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Http Request in .NET Compact Edition ended with "Unable to read data from the transport connection … Unknown error (0x0)"

We are leaving in a world that begin to be dominates by smart devices – device2device communication is not something new. Today I would like tack about a problems that we had when we integrated 2 smart devices.
One of the devices expose an HTTP endpoint that can be used to communicate with him. Based on a REST API you can send to him different requests. From our desktops all the communication worked perfectly with this device.
When we imported the client code to a Smart Device Project (special project used to write components for Windows Compact Edition and .NET Compact Framework 3.5) we had a big surprise. Each HTTP request to the first device ended with the following error code:
“Unable to read data from the transport connection … Unknown error (0x0)”
at System.Net.HttpWebRequest.finishGetResponse()
at System.Net.HttpWebRequest.GetResponse()…
> The code that generated the error code was:
        public void SetColor(Color color)
            if (color != Color.Red
                && color != Color.Green)
                throw new ArgumentException("Color is not supported", "color");
                byte[] messageContent = UTF8Encoding.UTF8.GetBytes(string.Format(MessageBody,
                    color == Color.Red ? RedCode : GreenCode));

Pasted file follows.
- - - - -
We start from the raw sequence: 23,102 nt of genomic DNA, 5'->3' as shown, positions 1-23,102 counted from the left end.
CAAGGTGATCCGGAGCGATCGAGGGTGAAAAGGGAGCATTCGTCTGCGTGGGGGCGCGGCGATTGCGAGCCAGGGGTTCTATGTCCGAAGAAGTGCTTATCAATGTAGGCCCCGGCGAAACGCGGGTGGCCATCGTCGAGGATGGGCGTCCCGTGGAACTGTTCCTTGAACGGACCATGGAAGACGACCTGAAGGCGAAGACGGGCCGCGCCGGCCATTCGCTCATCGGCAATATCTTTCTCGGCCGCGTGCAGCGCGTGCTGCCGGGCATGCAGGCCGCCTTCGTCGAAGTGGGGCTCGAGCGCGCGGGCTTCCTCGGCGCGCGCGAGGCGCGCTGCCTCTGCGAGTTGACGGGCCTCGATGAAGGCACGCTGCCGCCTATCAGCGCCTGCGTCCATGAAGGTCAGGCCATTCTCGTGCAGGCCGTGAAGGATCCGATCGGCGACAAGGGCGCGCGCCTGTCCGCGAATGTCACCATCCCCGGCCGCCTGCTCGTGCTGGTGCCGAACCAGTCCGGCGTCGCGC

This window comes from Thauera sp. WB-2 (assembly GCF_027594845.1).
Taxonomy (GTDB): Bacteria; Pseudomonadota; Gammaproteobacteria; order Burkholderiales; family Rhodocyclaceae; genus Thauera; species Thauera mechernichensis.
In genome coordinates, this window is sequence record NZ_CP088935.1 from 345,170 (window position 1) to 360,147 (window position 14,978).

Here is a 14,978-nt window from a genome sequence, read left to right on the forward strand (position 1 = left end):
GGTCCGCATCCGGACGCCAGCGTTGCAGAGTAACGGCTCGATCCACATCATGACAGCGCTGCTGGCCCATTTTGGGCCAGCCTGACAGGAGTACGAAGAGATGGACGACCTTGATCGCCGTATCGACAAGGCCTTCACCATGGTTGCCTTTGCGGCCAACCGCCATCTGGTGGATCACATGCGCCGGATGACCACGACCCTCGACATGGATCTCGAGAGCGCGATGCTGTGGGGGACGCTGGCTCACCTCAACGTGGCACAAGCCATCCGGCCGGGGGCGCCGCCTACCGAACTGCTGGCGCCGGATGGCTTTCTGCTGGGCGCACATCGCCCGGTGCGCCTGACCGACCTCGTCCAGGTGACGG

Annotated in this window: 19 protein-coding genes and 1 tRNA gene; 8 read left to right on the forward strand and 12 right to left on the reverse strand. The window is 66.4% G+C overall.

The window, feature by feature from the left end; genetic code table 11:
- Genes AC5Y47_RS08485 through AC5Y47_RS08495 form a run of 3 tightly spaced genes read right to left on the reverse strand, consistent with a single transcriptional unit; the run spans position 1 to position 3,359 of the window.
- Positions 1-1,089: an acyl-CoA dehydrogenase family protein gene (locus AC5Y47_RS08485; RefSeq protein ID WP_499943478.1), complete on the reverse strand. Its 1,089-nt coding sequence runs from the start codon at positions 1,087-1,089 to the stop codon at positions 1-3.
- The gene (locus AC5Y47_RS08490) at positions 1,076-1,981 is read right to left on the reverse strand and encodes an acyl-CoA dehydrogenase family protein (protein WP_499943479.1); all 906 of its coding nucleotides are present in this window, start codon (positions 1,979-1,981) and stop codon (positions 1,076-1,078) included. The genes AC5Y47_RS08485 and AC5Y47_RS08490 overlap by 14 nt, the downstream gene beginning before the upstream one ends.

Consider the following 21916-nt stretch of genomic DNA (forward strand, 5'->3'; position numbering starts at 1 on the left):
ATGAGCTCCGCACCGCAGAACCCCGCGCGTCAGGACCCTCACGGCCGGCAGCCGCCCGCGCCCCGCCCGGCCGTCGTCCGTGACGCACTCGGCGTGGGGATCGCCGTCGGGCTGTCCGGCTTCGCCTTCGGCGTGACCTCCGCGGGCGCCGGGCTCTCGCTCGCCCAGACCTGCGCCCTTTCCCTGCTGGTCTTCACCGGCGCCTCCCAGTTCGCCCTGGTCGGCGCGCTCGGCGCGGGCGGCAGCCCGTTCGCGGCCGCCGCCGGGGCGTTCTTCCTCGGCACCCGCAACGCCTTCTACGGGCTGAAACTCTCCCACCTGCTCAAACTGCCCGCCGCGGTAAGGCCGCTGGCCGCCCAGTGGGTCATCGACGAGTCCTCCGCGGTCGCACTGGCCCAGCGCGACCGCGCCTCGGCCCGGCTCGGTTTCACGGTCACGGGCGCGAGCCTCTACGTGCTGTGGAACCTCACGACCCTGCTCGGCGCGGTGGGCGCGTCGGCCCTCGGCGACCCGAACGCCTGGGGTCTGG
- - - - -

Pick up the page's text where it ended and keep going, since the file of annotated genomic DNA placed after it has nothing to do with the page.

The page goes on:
WebRequest request = WebRequest.Create(new Uri(
                request.Method = "Put";
                request.Timeout = 10000;
                request.ContentType = "application/json";
                request.ContentLength = messageContent.Length;
                using (Stream stream = request.GetRequestStream())
                    stream.Write(messageContent, 0, messageContent.Length);
            catch (Exception ex)
Because we use HttpWebRequest we expected to have a same a similar behavior with “normal” .NET, but it seems that this is not true. When you are working in “normal” .NET a part of the requests method string is automatically converted to UpperCase. In the moment when a request is made, the request method “Put” is converted to “PUT”. But, in a Smart Device project this is not happening – because of code optimization. So you end up with an HTTP request that has the method set to “Put”.
In general, the system will not have any kind of problems with this, because will know how to handle a request method written CamelCase.  In our case the second smart device it seems that cheeks the request method only with PUT written UpperCase.
In conclusion, when you work with a specific protocol, I recommend to always use the exact specification of the protocol and don’t assume that different stacked will make your job for you.


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